Ignorant or Stupid? You CAN’T Fix “Stupid,” but You CAN Fix “Ignorant” by Using Critical Skills!

“Ignorant” and “stupid” are adjectives, but they are not the same thing.

If a person is “stupid,” then he/she does not have the ability to understand something due to insufficient intelligence or brain power – thus leading to a misinterpretation of fact.

Stupidity is:

  • Having the inability to understand;
  • Having a resistance or inability to acquire knowledge;
  • Accepting anything heard or read as fact without testing for truth;
  • Avoidance of the critical thinking process;
  • Having a mental deficiency or attitude problem regarding learning.

If a person is “ignorant,” then he/she might be perfectly capable of understanding something and be very intelligent – but he/she simply has not been exposed to knowledge about a subject.

Ignorance is:

  • A lack of awareness of a simple fact or set of facts;
  • A lack of knowledge – NOT the lack of capability;
  • Capable of being fixed when knowledge is acquired;
  • Caused by circumstances of one’s life – such as non-exposure to fact;
  • Common in all people when true facts are not known.

So, what do ignorance and/or stupidity mean in life?

  • All individuals are ignorant when they are born – they simply have not been exposed as an awake and observant human being to knowledge and facts about the world.
  • As individuals grow and mature, they acquire knowledge and facts – at different rates, of course, depending on the individual’s level of intelligence and willingness to learn. The quantity of things about which an individual is ignorant becomes less and less as he/she becomes educated and gains experience about the world.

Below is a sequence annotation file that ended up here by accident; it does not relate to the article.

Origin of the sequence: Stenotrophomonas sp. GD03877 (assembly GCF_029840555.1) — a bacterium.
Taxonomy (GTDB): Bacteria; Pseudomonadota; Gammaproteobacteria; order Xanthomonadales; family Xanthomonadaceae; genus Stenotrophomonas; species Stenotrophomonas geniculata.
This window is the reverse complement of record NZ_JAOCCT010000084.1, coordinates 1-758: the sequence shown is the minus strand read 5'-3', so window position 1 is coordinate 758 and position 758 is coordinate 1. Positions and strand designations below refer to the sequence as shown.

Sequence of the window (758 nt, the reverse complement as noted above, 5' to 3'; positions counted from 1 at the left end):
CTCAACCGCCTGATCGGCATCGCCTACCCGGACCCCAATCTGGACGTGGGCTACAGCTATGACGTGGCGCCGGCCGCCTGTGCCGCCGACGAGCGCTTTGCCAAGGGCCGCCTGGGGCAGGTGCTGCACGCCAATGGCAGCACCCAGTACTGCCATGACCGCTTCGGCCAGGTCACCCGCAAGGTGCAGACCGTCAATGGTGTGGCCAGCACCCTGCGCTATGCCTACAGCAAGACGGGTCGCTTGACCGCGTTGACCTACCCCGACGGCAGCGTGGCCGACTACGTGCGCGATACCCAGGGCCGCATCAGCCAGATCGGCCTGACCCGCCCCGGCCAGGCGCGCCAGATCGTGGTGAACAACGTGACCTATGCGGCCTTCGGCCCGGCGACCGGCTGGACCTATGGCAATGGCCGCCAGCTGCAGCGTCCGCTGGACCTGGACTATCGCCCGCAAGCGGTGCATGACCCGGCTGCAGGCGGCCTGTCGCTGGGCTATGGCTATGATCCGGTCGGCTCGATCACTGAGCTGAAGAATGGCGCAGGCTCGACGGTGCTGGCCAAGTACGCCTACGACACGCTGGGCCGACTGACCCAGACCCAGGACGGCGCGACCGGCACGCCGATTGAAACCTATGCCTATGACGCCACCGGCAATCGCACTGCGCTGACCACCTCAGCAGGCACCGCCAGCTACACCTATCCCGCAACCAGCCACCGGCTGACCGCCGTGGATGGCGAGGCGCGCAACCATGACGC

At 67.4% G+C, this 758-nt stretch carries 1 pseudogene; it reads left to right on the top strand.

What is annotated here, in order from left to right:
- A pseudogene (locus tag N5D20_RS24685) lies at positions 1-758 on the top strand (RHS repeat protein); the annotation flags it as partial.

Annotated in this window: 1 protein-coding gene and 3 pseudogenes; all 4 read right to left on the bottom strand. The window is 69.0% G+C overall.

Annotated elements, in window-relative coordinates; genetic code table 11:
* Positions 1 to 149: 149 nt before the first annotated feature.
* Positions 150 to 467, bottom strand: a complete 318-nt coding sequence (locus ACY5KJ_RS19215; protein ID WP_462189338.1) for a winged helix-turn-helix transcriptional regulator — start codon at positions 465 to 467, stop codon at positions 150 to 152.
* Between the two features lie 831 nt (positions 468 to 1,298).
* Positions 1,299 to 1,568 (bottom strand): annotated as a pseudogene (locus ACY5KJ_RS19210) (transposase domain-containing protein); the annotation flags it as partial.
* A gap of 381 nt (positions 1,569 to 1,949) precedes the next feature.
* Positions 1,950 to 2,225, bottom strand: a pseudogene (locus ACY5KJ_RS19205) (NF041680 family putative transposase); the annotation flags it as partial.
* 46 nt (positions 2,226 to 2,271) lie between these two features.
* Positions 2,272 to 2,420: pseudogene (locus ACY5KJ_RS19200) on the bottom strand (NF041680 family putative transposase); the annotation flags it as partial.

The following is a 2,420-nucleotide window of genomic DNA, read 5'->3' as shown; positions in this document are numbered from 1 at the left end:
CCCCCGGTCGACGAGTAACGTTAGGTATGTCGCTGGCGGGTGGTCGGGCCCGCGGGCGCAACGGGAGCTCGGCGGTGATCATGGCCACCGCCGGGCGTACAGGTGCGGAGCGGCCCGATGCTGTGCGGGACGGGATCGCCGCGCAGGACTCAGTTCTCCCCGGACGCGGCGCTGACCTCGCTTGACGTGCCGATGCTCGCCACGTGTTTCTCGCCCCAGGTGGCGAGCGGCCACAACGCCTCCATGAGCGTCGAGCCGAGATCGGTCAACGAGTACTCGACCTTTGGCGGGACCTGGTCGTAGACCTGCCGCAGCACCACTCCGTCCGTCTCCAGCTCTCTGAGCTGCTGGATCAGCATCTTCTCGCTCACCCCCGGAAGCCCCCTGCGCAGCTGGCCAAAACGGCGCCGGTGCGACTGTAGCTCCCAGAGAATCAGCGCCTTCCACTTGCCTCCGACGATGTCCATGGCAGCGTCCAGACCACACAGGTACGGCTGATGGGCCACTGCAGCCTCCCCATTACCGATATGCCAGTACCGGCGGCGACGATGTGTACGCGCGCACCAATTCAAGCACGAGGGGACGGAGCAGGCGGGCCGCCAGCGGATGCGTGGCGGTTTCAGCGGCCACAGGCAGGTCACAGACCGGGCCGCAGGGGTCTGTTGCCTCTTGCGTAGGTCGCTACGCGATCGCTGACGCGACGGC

• Individuals who are stupid do not acquire knowledge – either (1) unwillingly (because of their diminished mental capabilities), or (2) willingly (because of their attitude against learning or their reluctance to employ critical thinking

There is no stigma about being ignorant. In fact, people who are inherently curious readily admit their ignorance of things – and willingly take steps to learn about such things so that they are not ignorant about such matters. They become lifelong learners!

But learning about new things takes time and effort. Critical thinking takes work – it requires examining information as it comes in, testing it for truth, deciding what the information means, and drawing conclusions through the critical thinking process.

Those who find critical thinking difficult or want to avoid it completely reach out for simple solutions to complex problems –  simple “formulas” that explain a complex world. Such individuals might exhibit:

  • Strong fundamentalist religious beliefs accepted on faith rather than evidence;
  • Radical and unwavering political views – right or left.

How a person wants to proceed in life is a matter of his/her own choice . . . and what that choice may be depends on whether a person has a desire to think critically or not.

If that choice is to think critically and to consistently “fix” ignorance about any sort of thing, then the Critical Skills to use are:

  • Information
  • Analysis
  • Continuous Eduction

Give this some critical thought!

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